ENGLEWOOD, Colo. -- Playing for a new team in the AFC West, moving to a new city -- these aren't the primary issues for Shaun Phillips as he adapts to playing for his former nemesis.
"Nobody really thinks about that or cares about it," cornerback Champ Bailey said of Phillips' history with the San Diego Chargers. "Nobody is going to look back. Yeah, we didn't like him because he played on the opposing team – that's anybody. But when you come to this team, we welcome anybody that is willing to put in hard work and go out there and try to help us win it."
So there will be no awkwardness in a formerly outspoken arch-rival now taking up residence in the locker room. But what is an issue is his transition to strong-side linebacker in a 4-3 defense. Although the Broncos are expected to utilize Phillips as a hand-in-the-dirt defensive end opposite Von Miller when they go into their nickel and dime packages, that still means there could be some base package work relieving Miller on the strong side.
After spending his eight seasons in San Diego as a 3-4 outside linebacker, a period of adjustment is understandable.
"It's a little tough that they've got me covering tight ends a little bit more and not just rushing the passer, but it's the first day. I'm learning," Phillips said after concluding his first OTA session Monday. "Just the fact of covering tight ends more man-to-man whereas we just were more of a zone-drop team, so I got to do a little bit man-to-man. But after they start rushing the passer and getting after the quarterback, that's where I shine."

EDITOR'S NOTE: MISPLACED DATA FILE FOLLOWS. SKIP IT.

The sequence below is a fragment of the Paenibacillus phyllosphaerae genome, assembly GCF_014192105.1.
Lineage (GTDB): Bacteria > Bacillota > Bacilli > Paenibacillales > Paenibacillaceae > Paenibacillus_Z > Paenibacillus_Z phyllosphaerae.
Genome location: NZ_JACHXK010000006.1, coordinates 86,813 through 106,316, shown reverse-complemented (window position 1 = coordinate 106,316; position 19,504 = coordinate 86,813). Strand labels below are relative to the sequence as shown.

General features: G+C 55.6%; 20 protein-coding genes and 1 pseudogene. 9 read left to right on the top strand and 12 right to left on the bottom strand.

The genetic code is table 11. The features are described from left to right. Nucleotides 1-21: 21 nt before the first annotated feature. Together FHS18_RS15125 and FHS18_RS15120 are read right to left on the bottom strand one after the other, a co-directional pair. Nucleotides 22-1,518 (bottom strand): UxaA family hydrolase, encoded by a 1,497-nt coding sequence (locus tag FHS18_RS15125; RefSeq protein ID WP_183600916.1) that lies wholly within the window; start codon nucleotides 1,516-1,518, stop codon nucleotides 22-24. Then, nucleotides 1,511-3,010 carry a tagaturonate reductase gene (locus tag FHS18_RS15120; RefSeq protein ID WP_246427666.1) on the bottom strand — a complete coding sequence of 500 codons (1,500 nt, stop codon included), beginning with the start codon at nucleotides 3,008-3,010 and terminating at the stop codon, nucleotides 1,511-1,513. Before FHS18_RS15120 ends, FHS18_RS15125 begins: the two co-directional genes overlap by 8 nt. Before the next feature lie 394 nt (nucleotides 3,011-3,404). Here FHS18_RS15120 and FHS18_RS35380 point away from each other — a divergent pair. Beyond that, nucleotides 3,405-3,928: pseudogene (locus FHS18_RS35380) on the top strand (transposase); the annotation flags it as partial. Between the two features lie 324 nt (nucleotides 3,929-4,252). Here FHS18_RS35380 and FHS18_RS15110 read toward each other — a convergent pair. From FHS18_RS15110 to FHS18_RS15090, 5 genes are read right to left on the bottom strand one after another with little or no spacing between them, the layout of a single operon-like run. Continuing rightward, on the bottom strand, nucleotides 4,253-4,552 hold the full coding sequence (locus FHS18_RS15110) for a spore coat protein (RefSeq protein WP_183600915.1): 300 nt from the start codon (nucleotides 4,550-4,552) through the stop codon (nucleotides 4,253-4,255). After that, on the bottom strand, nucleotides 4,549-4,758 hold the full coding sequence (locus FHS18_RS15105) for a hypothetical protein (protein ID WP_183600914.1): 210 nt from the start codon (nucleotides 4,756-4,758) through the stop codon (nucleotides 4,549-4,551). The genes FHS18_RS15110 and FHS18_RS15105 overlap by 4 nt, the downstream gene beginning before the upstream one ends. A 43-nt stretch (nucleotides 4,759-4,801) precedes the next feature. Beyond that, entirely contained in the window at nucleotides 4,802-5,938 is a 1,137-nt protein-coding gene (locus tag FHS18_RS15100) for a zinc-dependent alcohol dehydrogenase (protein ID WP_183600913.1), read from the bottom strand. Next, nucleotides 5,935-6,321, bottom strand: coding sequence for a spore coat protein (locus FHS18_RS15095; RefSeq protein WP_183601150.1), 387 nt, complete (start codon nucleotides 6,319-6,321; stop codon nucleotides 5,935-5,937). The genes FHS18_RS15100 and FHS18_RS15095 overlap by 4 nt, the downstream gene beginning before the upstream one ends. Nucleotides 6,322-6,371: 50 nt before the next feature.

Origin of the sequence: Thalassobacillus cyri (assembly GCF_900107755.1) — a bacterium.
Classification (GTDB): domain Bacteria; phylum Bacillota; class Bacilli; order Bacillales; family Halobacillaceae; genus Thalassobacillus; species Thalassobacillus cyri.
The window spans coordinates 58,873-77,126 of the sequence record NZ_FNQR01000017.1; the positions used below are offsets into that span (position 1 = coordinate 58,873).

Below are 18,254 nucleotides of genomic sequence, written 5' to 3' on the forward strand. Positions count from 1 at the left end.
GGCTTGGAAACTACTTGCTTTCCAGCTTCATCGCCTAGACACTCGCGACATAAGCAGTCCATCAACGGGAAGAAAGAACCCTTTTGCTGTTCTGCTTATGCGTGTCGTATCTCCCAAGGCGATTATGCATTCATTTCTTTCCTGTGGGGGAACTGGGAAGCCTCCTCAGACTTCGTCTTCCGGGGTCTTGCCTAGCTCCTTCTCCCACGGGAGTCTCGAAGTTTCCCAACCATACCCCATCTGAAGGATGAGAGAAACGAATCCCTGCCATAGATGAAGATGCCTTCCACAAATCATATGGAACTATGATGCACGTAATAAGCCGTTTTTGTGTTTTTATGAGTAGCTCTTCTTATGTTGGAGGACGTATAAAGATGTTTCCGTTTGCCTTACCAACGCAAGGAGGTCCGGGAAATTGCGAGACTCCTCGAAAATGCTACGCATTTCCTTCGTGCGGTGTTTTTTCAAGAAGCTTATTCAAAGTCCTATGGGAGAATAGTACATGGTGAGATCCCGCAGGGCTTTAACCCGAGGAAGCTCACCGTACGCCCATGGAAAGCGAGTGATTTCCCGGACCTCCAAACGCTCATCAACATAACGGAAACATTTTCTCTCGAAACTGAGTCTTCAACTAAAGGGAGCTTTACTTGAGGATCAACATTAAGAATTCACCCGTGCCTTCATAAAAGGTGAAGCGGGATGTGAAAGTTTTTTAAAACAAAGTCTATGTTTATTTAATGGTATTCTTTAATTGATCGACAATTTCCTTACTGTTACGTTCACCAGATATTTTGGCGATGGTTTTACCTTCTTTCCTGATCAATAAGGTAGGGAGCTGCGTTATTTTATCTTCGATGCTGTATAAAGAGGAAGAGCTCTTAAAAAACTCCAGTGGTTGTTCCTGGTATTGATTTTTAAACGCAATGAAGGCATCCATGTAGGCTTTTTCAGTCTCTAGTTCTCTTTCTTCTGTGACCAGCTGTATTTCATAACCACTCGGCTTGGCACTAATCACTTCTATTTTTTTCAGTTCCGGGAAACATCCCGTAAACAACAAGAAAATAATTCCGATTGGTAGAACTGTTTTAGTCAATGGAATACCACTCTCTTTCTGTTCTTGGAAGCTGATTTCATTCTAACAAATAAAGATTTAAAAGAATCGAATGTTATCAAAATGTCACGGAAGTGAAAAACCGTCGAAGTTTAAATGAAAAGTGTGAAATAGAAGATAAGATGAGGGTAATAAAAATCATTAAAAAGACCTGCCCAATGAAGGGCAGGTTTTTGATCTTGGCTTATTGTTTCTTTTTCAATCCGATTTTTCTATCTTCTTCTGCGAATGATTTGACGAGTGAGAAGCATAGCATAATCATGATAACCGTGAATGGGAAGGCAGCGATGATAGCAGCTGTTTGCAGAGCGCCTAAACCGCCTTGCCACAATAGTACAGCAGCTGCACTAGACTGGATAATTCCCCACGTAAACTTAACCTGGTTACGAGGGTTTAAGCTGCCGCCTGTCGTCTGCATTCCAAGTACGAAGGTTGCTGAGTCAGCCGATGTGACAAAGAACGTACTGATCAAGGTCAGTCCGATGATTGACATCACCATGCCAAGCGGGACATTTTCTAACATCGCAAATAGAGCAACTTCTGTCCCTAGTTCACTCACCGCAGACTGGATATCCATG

There'll be plenty of chances for that, assuming he ends up seeing some defensive end work.
"Whether it's outside linebacker or defensive end, they're pretty similar positions. The great thing about defensive end is you get to put your hand down and pass rush all the time," Merriman said. "Hopefully that's the case, but we'll see. Everything will shake out in the end."
Even beyond moving from outside linebacker to end, change lurks in the pass rush, too, but it's the kind of change Phillips can believe in: rarely having to face double teams. During the salad days of Shawne Merriman from 2005-07, foes built their protection schemes around containing Merriman, and Phillips capitalized. His career-high sack total of 11.5 came in 2006, when Merriman racked up 17 sacks.
As Merriman quickly faded, the double teams he faced became Phillips' burden. Phillips nevertheless remained consistent; since 2008, he's had at least seven sacks in four of five seasons and averaged 7.65 sacks per year.
"The offenses turned his way and I got the one-on-ones and I was able to shine. So now, it's gone back to that," Phillips said. "They're going to turn the line towards Von and I get to go out there and make some plays."
And that's where Phillips can distill everything -- new team, new scheme, new surroundings -- down to the essence of his job.
"Football, at the end of the day, is always simple," he said. "See the ball; go tackle the guy with the ball."